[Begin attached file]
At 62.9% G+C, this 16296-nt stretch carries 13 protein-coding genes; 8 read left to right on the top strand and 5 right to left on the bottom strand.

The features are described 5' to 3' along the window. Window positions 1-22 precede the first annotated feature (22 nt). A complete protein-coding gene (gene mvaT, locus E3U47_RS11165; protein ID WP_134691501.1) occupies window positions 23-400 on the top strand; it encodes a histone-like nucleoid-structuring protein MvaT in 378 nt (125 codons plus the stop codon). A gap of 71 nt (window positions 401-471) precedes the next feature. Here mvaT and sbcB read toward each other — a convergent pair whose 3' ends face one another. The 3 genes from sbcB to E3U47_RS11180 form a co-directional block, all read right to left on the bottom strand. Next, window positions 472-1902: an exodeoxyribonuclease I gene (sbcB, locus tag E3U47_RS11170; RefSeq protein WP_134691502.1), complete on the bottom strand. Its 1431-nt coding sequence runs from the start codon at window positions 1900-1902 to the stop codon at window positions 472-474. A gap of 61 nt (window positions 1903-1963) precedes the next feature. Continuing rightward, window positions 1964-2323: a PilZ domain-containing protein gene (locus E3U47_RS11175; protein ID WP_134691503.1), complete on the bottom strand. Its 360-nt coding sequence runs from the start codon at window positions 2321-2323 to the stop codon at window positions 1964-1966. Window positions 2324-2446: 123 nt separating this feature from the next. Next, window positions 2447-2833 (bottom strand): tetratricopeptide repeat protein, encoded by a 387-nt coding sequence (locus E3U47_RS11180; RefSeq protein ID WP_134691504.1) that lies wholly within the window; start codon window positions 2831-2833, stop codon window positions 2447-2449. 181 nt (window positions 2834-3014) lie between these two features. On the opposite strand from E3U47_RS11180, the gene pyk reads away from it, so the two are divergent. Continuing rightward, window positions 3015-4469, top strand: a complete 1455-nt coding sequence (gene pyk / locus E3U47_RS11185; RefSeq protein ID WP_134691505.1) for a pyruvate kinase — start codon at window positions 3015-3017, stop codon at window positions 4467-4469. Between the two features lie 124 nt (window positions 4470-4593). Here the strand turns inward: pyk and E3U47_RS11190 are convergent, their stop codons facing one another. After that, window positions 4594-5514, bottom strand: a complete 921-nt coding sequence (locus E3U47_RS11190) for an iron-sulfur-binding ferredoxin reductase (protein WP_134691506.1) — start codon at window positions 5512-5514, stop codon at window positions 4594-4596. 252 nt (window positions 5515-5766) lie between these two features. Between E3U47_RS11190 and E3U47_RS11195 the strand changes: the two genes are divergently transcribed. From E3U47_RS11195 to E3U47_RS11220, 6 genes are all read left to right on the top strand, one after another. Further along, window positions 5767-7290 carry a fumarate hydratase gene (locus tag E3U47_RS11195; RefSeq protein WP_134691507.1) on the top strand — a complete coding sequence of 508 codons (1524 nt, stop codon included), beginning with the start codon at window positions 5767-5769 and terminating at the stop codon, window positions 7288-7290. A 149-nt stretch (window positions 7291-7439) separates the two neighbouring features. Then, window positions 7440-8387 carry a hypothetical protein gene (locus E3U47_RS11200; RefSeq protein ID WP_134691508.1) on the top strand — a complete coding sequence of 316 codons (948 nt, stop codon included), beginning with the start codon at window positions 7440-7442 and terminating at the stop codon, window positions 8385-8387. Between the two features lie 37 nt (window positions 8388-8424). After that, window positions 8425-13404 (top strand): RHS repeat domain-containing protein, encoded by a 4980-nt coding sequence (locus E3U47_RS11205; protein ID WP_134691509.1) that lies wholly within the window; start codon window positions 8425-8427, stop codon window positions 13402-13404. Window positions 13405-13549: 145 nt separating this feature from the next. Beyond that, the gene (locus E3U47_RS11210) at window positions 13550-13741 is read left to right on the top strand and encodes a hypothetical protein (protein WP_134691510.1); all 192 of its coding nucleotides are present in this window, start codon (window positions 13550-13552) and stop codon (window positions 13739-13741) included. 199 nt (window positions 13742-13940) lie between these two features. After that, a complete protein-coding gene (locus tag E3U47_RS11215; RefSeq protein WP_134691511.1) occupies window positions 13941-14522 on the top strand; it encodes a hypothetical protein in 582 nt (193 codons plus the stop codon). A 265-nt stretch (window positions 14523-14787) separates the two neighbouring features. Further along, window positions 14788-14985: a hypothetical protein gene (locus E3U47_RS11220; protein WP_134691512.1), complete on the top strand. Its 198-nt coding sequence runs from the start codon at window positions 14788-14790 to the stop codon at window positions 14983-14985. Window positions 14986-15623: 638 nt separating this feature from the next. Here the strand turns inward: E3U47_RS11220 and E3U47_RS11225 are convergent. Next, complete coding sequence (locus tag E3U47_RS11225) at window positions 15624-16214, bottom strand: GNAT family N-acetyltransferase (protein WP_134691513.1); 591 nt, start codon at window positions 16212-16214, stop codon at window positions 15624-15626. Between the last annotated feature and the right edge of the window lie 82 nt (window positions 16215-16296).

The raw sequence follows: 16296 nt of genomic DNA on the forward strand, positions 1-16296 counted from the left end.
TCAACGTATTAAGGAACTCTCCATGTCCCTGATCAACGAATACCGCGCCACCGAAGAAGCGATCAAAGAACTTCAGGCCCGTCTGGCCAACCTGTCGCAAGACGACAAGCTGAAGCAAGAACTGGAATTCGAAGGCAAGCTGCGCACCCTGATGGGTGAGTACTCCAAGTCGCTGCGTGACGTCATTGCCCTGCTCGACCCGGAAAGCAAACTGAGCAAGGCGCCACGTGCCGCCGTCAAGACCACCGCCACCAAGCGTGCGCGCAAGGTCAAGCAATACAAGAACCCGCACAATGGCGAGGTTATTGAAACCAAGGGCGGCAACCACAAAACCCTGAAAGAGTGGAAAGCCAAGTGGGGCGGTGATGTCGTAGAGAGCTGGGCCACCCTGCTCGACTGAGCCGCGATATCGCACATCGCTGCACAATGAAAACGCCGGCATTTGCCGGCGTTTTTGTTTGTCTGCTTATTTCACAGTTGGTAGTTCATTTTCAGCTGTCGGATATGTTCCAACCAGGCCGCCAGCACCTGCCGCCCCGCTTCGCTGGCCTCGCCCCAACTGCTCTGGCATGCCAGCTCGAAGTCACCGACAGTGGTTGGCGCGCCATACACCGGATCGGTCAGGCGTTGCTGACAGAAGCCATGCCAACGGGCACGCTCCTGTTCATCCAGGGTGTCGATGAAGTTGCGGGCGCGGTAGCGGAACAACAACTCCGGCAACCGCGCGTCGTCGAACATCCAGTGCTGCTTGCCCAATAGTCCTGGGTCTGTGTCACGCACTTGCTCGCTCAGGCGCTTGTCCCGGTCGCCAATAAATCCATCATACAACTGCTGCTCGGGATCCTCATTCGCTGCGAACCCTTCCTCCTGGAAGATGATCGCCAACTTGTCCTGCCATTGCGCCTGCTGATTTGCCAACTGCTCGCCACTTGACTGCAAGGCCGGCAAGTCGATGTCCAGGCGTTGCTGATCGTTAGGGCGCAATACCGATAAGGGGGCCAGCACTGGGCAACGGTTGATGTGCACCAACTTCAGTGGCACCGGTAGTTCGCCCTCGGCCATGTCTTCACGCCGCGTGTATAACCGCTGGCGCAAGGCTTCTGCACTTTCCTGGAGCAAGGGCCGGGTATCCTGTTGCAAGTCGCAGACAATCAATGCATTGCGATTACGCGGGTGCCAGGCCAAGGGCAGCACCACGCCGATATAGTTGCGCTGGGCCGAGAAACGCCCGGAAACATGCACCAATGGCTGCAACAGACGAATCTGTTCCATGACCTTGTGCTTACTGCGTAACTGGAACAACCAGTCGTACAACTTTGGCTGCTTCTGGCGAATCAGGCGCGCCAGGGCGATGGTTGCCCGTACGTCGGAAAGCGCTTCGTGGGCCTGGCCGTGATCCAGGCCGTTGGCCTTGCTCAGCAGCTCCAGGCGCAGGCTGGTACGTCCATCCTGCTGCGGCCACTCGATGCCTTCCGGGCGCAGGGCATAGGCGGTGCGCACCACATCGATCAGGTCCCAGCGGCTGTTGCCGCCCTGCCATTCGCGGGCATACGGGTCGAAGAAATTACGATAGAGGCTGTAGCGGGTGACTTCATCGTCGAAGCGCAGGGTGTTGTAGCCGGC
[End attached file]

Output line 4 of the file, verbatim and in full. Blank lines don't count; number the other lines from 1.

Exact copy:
TCAACGTATTAAGGAACTCTCCATGTCCCTGATCAACGAATACCGCGCCACCGAAGAAGCGATCAAAGAACTTCAGGCCCGTCTGGCCAACCTGTCGCAAGACGACAAGCTGAAGCAAGAACTGGAATTCGAAGGCAAGCTGCGCACCCTGATGGGTGAGTACTCCAAGTCGCTGCGTGACGTCATTGCCCTGCTCGACCCGGAAAGCAAACTGAGCAAGGCGCCACGTGCCGCCGTCAAGACCACCGCCACCAAGCGTGCGCGCAAGGTCAAGCAATACAAGAACCCGCACAATGGCGAGGTTATTGAAACCAAGGGCGGCAACCACAAAACCCTGAAAGAGTGGAAAGCCAAGTGGGGCGGTGATGTCGTAGAGAGCTGGGCCACCCTGCTCGACTGAGCCGCGATATCGCACATCGCTGCACAATGAAAACGCCGGCATTTGCCGGCGTTTTTGTTTGTCTGCTTATTTCACAGTTGGTAGTTCATTTTCAGCTGTCGGATATGTTCCAACCAGGCCGCCAGCACCTGCCGCCCCGCTTCGCTGGCCTCGCCCCAACTGCTCTGGCATGCCAGCTCGAAGTCACCGACAGTGGTTGGCGCGCCATACACCGGATCGGTCAGGCGTTGCTGACAGAAGCCATGCCAACGGGCACGCTCCTGTTCATCCAGGGTGTCGATGAAGTTGCGGGCGCGGTAGCGGAACAACAACTCCGGCAACCGCGCGTCGTCGAACATCCAGTGCTGCTTGCCCAATAGTCCTGGGTCTGTGTCACGCACTTGCTCGCTCAGGCGCTTGTCCCGGTCGCCAATAAATCCATCATACAACTGCTGCTCGGGATCCTCATTCGCTGCGAACCCTTCCTCCTGGAAGATGATCGCCAACTTGTCCTGCCATTGCGCCTGCTGATTTGCCAACTGCTCGCCACTTGACTGCAAGGCCGGCAAGTCGATGTCCAGGCGTTGCTGATCGTTAGGGCGCAATACCGATAAGGGGGCCAGCACTGGGCAACGGTTGATGTGCACCAACTTCAGTGGCACCGGTAGTTCGCCCTCGGCCATGTCTTCACGCCGCGTGTATAACCGCTGGCGCAAGGCTTCTGCACTTTCCTGGAGCAAGGGCCGGGTATCCTGTTGCAAGTCGCAGACAATCAATGCATTGCGATTACGCGGGTGCCAGGCCAAGGGCAGCACCACGCCGATATAGTTGCGCTGGGCCGAGAAACGCCCGGAAACATGCACCAATGGCTGCAACAGACGAATCTGTTCCATGACCTTGTGCTTACTGCGTAACTGGAACAACCAGTCGTACAACTTTGGCTGCTTCTGGCGAATCAGGCGCGCCAGGGCGATGGTTGCCCGTACGTCGGAAAGCGCTTCGTGGGCCTGGCCGTGATCCAGGCCGTTGGCCTTGCTCAGCAGCTCCAGGCGCAGGCTGGTACGTCCATCCTGCTGCGGCCACTCGATGCCTTCCGGGCGCAGGGCATAGGCGGTGCGCACCACATCGATCAGGTCCCAGCGGCTGTTGCCGCCCTGCCATTCGCGGGCATACGGGTCGAAGAAATTACGATAGAGGCTGTAGCGGGTGACTTCATCGTCGAAGCGCAGGGTGTTGTAGCCGGC